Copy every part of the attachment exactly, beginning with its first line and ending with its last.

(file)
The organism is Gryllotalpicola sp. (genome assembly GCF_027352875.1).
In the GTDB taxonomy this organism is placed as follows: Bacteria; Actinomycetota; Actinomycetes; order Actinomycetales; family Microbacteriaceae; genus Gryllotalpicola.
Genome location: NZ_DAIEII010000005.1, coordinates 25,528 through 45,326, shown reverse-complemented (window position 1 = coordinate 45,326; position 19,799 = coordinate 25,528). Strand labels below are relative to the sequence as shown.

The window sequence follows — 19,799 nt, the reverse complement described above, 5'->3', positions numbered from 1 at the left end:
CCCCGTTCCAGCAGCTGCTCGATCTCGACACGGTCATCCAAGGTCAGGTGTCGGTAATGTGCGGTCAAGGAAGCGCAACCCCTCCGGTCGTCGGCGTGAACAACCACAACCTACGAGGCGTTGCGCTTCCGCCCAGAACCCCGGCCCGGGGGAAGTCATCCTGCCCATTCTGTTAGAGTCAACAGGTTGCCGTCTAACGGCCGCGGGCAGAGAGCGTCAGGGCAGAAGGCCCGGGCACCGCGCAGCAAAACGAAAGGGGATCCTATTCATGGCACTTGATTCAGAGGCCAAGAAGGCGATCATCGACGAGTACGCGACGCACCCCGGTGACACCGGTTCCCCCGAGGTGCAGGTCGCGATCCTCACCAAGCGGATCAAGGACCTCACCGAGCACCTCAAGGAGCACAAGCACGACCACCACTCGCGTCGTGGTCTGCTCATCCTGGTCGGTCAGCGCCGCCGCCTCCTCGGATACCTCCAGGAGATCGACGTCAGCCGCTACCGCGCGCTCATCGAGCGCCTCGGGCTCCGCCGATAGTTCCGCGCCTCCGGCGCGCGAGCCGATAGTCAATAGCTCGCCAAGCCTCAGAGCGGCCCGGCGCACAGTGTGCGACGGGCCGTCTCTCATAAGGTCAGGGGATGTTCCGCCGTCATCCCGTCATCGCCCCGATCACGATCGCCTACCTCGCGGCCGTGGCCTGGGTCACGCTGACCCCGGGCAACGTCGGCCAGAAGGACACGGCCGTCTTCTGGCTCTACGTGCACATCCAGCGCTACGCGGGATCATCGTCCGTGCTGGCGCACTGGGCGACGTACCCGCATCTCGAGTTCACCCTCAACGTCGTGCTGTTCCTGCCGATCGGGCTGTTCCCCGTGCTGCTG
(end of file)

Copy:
The organism is Gryllotalpicola sp. (genome assembly GCF_027352875.1).
In the GTDB taxonomy this organism is placed as follows: Bacteria; Actinomycetota; Actinomycetes; order Actinomycetales; family Microbacteriaceae; genus Gryllotalpicola.
Genome location: NZ_DAIEII010000005.1, coordinates 25,528 through 45,326, shown reverse-complemented (window position 1 = coordinate 45,326; position 19,799 = coordinate 25,528). Strand labels below are relative to the sequence as shown.

The window sequence follows — 19,799 nt, the reverse complement described above, 5'->3', positions numbered from 1 at the left end:
CCCCGTTCCAGCAGCTGCTCGATCTCGACACGGTCATCCAAGGTCAGGTGTCGGTAATGTGCGGTCAAGGAAGCGCAACCCCTCCGGTCGTCGGCGTGAACAACCACAACCTACGAGGCGTTGCGCTTCCGCCCAGAACCCCGGCCCGGGGGAAGTCATCCTGCCCATTCTGTTAGAGTCAACAGGTTGCCGTCTAACGGCCGCGGGCAGAGAGCGTCAGGGCAGAAGGCCCGGGCACCGCGCAGCAAAACGAAAGGGGATCCTATTCATGGCACTTGATTCAGAGGCCAAGAAGGCGATCATCGACGAGTACGCGACGCACCCCGGTGACACCGGTTCCCCCGAGGTGCAGGTCGCGATCCTCACCAAGCGGATCAAGGACCTCACCGAGCACCTCAAGGAGCACAAGCACGACCACCACTCGCGTCGTGGTCTGCTCATCCTGGTCGGTCAGCGCCGCCGCCTCCTCGGATACCTCCAGGAGATCGACGTCAGCCGCTACCGCGCGCTCATCGAGCGCCTCGGGCTCCGCCGATAGTTCCGCGCCTCCGGCGCGCGAGCCGATAGTCAATAGCTCGCCAAGCCTCAGAGCGGCCCGGCGCACAGTGTGCGACGGGCCGTCTCTCATAAGGTCAGGGGATGTTCCGCCGTCATCCCGTCATCGCCCCGATCACGATCGCCTACCTCGCGGCCGTGGCCTGGGTCACGCTGACCCCGGGCAACGTCGGCCAGAAGGACACGGCCGTCTTCTGGCTCTACGTGCACATCCAGCGCTACGCGGGATCATCGTCCGTGCTGGCGCACTGGGCGACGTACCCGCATCTCGAGTTCACCCTCAACGTCGTGCTGTTCCTGCCGATCGGGCTGTTCCCCGTGCTGCTG